There are vast differences in, say, Scotland. In Germany, they even sometimes put subtitles on TV when some yokel from the distant reaches is being interviewed. Spain has been a unified country infinitely longer than Germany.

    Folks can nurture their local dialect and customs and differences, but there comes a time when it has to be seen as just local folklore and does not need any further political consideration. Look beyond all that parochialism and you’ll very often find the same thing – money and the desire for more of it.

    Italian-speaking Swiss live happily ever after with their French and German speaking countrymen, yet in oher country people are (or pretend to be) waging war over an accent. The problem lies elsewhere, and the Swiss have found a solution to it. People should learn to be cool, live and let live and concentrate on the finer things of life.

  14. Apart from a programme a few weeks ago which sparked my memory Mahons there’s no particular event or anniversary which drove me to the post apart from the fact that I found it interesting and thought it might provide some fresh content for ATW to discuss.

    If you don’t find it interesting or relevant there’s no obligation to comment on it.

  15. I was curious, I thought maybe something had recently occured or it fit into recent developments in Spain. I’ve no objection to strolls down memory lane per se.

  16. I did not know this specific history

    Spain has been a state sponsor of terror, as has the British and US governments. It is important to know history, all of it

  17. //Spain has been a state sponsor of terror, as has the British and US governments.//

    There must be very few countries whose governments weren’t on occasion guilty of crass breach of their own law, even murdered their own people. Even the newly independent Irish state kicked off with a round of judicial murders.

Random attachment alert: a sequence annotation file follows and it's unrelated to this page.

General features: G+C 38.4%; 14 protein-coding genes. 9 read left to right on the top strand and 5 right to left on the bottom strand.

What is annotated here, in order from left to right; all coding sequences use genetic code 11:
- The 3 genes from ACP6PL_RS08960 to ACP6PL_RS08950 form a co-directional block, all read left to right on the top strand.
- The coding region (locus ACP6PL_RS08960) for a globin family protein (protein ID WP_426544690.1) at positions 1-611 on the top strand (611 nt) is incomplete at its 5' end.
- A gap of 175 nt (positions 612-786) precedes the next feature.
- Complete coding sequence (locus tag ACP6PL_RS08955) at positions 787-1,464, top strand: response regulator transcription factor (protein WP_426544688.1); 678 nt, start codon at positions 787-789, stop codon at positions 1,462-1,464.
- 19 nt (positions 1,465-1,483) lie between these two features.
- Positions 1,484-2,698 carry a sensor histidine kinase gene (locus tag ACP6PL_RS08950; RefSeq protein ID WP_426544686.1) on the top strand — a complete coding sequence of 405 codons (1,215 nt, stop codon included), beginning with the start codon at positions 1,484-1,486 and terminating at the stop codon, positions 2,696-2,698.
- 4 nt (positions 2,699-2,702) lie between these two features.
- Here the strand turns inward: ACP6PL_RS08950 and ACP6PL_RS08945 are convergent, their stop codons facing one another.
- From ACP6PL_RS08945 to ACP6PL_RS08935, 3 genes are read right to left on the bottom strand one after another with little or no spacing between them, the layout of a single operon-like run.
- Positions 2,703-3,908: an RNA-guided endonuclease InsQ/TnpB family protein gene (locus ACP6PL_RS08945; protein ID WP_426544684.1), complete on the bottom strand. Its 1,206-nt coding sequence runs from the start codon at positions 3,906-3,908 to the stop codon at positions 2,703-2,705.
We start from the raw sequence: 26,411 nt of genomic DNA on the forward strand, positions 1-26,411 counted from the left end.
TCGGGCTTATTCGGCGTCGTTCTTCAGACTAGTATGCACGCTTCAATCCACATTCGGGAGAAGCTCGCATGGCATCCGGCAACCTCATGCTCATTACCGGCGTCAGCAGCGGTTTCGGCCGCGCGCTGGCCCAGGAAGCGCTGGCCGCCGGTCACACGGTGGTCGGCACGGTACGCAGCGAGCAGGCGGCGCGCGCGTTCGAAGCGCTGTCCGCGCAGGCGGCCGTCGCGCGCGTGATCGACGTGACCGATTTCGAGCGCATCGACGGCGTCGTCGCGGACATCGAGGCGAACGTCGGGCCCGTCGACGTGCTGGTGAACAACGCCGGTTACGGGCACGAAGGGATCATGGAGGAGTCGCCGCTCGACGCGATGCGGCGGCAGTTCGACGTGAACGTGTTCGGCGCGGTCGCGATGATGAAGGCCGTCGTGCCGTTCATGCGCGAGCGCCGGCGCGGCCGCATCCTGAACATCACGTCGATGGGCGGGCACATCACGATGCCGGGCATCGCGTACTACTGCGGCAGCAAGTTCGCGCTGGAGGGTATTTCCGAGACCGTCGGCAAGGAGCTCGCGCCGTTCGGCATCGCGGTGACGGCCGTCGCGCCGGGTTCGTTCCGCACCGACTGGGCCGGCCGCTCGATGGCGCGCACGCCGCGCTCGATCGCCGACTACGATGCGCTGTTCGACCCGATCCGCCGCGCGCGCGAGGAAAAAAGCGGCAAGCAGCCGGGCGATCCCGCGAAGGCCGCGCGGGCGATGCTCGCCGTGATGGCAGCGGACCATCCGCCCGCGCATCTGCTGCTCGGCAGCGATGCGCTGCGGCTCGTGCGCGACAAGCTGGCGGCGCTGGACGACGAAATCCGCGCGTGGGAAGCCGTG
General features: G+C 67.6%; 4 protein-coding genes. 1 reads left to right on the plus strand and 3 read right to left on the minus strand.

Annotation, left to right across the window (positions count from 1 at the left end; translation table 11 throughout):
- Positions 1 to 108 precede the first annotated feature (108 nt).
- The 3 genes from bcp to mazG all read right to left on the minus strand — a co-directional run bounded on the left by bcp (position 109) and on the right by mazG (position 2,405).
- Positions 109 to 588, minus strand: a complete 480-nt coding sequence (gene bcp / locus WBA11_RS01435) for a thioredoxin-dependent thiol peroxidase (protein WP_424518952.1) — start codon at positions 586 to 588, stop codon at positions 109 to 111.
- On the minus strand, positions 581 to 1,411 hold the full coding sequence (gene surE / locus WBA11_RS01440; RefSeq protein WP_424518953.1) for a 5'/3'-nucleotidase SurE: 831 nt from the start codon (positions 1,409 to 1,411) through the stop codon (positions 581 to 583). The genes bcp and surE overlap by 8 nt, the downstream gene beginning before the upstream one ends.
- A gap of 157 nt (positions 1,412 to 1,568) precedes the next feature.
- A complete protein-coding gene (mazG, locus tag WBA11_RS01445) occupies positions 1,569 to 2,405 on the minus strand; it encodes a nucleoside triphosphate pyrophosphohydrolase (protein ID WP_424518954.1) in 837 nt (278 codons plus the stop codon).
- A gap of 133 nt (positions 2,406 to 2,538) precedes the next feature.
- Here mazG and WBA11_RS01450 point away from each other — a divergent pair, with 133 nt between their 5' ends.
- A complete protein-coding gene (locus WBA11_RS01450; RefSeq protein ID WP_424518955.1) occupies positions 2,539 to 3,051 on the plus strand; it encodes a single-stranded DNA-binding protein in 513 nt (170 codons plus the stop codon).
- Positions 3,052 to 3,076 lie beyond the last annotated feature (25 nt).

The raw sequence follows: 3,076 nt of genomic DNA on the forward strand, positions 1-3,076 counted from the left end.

18. There are British here who have never spoken of British government sponsored terror, Americans who deny American sponsored terror.

    This is amazing to me. These guys have a ” it ain’t terror if it’s my buddy wot did it ” perspective.

  19. know little of this conflict bar the obvious
    but Paul i do know this, some folk oop North say
    “waz point of takin pastry oot in a piella, they don’t know how to make a pie them ones
    I’m not going to spain, no way 😉

  20. but you Phantom are the only honest broker….. right.

    Americans who deny American sponsored terror. name names.

  21. Ronald Reagan was a state sponsor of terror. ( Contras )

    You have never criticized him for this AFAIK, and have never called this state sponsored terror by its name.

    This is almost too easy.

    Please read up on it.

  22. Reagan and Carter also funded anti regime terrorism in Afghanistan. It is hardly a secret.

    http://i.pinimg.com/736x/89/8a/25/898a2524d2ca4414c95a7e5bbe41ca37.jpg

  23. The US employed terrorists like Thé in the early years of the Vietnam war.

  24. no I don’t have to read up on anything, I’m sure I could point out a few instances to you.

    As for me never saying it that’s nonsense. I have repeatedly over the years stated that after 9/11 things changed.

    For things to be one way now they would have had to be different in the past, or is that to much logic for you to grasp?

  25. John McCain, Hillary Clinton, and Barack Obama violated the new policy in arming ISIS in Syria.

    An arming that cost us the life of four Americans including our Ambassador in Libya.

    If you are going to accuse me of things have the balls to use my name and point out exactly what you are talking about…. that should be easy, but for you not so.

  26. No dancing

    You’re not very good at it

  27. No dancing

    You’re not very good at it

  28. Folks can nurture their local dialect and customs and differences, but there comes a time when it has to be seen as just local folklore and does not need any further political consideration

    Noel, Euskera, Catalán and Gallego are distinct languages within themselves as opposed to local dialects and certainly Euskera,Catalán and, AFAIK, Gallego precede Castilian, (Spanish).

    Each are as distinct to each other and Spanish as Irish is to English.

    Phantom, there are a fair few states who flaunt their democratic credentials who aren’t as white as they like to portray themselves.